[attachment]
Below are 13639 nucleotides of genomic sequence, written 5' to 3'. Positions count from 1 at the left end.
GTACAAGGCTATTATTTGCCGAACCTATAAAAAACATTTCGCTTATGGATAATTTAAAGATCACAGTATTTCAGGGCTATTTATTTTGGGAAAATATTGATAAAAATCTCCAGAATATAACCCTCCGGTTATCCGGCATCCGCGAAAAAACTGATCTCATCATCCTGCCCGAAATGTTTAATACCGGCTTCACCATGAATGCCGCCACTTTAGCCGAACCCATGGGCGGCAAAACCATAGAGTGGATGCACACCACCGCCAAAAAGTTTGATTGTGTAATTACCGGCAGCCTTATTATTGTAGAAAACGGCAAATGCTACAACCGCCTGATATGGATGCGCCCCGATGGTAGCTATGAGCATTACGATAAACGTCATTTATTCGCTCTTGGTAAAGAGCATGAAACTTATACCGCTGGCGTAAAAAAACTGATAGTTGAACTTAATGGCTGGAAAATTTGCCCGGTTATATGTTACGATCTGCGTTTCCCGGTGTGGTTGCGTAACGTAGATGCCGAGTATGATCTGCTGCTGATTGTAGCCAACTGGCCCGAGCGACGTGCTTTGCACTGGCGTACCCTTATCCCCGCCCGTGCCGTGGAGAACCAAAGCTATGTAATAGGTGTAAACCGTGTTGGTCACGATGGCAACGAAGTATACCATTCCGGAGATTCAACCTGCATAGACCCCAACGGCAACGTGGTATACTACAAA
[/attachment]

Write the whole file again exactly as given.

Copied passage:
Below are 13639 nucleotides of genomic sequence, written 5' to 3'. Positions count from 1 at the left end.
GTACAAGGCTATTATTTGCCGAACCTATAAAAAACATTTCGCTTATGGATAATTTAAAGATCACAGTATTTCAGGGCTATTTATTTTGGGAAAATATTGATAAAAATCTCCAGAATATAACCCTCCGGTTATCCGGCATCCGCGAAAAAACTGATCTCATCATCCTGCCCGAAATGTTTAATACCGGCTTCACCATGAATGCCGCCACTTTAGCCGAACCCATGGGCGGCAAAACCATAGAGTGGATGCACACCACCGCCAAAAAGTTTGATTGTGTAATTACCGGCAGCCTTATTATTGTAGAAAACGGCAAATGCTACAACCGCCTGATATGGATGCGCCCCGATGGTAGCTATGAGCATTACGATAAACGTCATTTATTCGCTCTTGGTAAAGAGCATGAAACTTATACCGCTGGCGTAAAAAAACTGATAGTTGAACTTAATGGCTGGAAAATTTGCCCGGTTATATGTTACGATCTGCGTTTCCCGGTGTGGTTGCGTAACGTAGATGCCGAGTATGATCTGCTGCTGATTGTAGCCAACTGGCCCGAGCGACGTGCTTTGCACTGGCGTACCCTTATCCCCGCCCGTGCCGTGGAGAACCAAAGCTATGTAATAGGTGTAAACCGTGTTGGTCACGATGGCAACGAAGTATACCATTCCGGAGATTCAACCTGCATAGACCCCAACGGCAACGTGGTATACTACAAA